Dawin /ˈd̪a.win/ are family registers maintained by the Sanmran government, used for identification, recording major events, tracking property ownership, and recording several other pieces of information related to a family. Many types of contracts and property transfers are not considered legally in force until they are recorded in a dawin.
stuff about the history of dawin goes here. blah blah blah they descended from inheritance documents and are why we have kida today. great warring period. political office. government takes over. standardization. yay.
Despite popular impression, a dawin is not a single document. Instead, it is a collection of documents that together sum up the relevant legal information about a family. Each document records a separate aspect of a family and are used together for many legal purposes, such as determining voting eligibility.
The pin dawin "first dawin", or just the dawin, is the central document in the register and what most people think of when they refer to a dawin. It records all vital records--births, deaths, marriages, divorces--by showing all entrances to and exits from a family, regardless of reason. Events are intended to be recorded as soon as possible after they occur, but legally can be recorded up to a year afterward (or two years for marriages). Minor fraud is common with dates of births and deaths (e.g. recording a child as being born on a more auspicious date, or recording a child as being born a year late to avoid a late fine for not recording on time), so in modern times, evidence is required before records are officially inscribed. (For example, a signed record from a doctor of a child's birthdate.) Marriages will be certified by the kida who performed them, and divorces are certified through the court documents granting them. Legal separations are recorded separately from the dawin, in court documents, but do hold the force of law.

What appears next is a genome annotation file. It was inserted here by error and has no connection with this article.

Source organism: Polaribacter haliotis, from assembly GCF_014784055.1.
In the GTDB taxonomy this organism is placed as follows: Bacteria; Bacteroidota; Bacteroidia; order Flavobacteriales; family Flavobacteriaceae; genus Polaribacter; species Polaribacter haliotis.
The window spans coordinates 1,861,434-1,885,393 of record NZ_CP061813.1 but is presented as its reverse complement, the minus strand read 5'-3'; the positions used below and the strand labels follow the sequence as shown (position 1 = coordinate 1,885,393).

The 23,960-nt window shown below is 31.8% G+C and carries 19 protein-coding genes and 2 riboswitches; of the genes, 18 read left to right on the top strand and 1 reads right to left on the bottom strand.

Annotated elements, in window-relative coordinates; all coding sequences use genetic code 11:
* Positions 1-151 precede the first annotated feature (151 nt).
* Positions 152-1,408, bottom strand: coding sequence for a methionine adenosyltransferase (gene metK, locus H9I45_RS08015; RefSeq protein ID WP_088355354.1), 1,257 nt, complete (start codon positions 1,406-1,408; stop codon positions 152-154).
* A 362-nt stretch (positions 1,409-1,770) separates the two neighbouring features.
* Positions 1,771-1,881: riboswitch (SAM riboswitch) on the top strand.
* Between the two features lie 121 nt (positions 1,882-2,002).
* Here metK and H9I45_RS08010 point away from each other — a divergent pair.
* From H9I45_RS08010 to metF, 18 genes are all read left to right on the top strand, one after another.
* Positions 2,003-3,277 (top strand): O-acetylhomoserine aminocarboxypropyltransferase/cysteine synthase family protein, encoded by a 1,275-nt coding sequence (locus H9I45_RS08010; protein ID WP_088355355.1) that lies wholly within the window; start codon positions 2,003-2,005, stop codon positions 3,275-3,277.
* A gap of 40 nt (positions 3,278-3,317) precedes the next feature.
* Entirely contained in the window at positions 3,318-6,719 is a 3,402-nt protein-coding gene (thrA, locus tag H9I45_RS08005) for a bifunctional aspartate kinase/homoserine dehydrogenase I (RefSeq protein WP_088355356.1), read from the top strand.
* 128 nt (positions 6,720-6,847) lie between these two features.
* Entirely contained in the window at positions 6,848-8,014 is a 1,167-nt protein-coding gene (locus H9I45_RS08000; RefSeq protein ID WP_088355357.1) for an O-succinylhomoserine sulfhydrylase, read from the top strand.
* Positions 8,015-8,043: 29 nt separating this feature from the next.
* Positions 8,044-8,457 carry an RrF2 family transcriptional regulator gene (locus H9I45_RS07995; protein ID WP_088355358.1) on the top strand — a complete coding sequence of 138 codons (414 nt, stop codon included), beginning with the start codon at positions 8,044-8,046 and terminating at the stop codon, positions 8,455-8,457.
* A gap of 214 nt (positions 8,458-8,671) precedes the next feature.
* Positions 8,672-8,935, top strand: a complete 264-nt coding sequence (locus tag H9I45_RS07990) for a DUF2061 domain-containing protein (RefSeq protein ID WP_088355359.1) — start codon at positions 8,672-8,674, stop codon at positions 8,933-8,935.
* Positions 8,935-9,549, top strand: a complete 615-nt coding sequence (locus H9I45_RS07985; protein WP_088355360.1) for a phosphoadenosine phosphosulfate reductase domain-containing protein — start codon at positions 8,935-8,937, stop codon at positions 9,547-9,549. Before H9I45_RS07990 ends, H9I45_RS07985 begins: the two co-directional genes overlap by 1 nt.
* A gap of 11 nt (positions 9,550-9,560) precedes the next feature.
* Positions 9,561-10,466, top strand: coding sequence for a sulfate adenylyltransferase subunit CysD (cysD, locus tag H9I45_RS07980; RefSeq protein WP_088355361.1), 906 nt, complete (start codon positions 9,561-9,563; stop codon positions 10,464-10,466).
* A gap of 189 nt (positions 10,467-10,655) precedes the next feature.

A family's pin dawin includes the following information:
- the family's home enclave
- the family's official residence (usually either their ancestral home or the address of the head of family)
- the current head of the family
- a list of current family members (updated through entrance/exit records, but always maintained as a separate list as well)
- a chronological record of all family events, starting with the formation/registration of the family and including all family entrances (births/marriage into family/adoptions) and exits (deaths/marriage into other family/divorce/disownment).
Transfers between families (e.g. marriage) are recorded in both families' dawin: once as an exit from one family and once as an entrance into the other.
Unlike many family registers in other cultures, the dawin does not record where individual family members live; agencies that are interested in permanent residences use other systems. Name changes are also maintained separately and old records are not updated to reflect new names, but they will be used in future updates. (that is, the name change will not be recorded in the list of events, but future events will be recorded with the new name, and the list of current family members will also be updated to use it)
Dawin ni fe'ei
The dawin ni fe'ei "dawin of land" holds a family's property records. Much like how the pin dawin records all entrances/exits of family members, the dawin ni fe'ei records all acquisitions and divestitures of land, buildings, and other real property. While there is no separate record maintained of what properties a family owns at a given time, the dawin ni fe'ei is designed to be easily read; each record has a line with a location, description, date of acquisition (and who it was acquired from), and date of divestiture (and who acquired it after). Because sales of property frequently involve the courts, records also contain cross-references to the contract of sale (if it exists).
As with transfers of family members, transfer of property are recorded in two dawin, as a loss from one family and addition to the other.
Property records are maintained independently by enclaves, primarily for tax reasons. Because property is frequently purchased or sold outside of a family's home enclave, sales/purchases are recorded first by the enclave in which they occurred, and the record is then transferred to the record offices of the home enclaves of the families involved. Minor discrepancies between an enclave's property records and a dawin are relatively common and must be settled in court, after which a correction is entered into whichever record was in error. Typically a dawin takes precedence over separately-recorded property records, unless it is contradicted by another family's dawin.
Dawin ni emuodas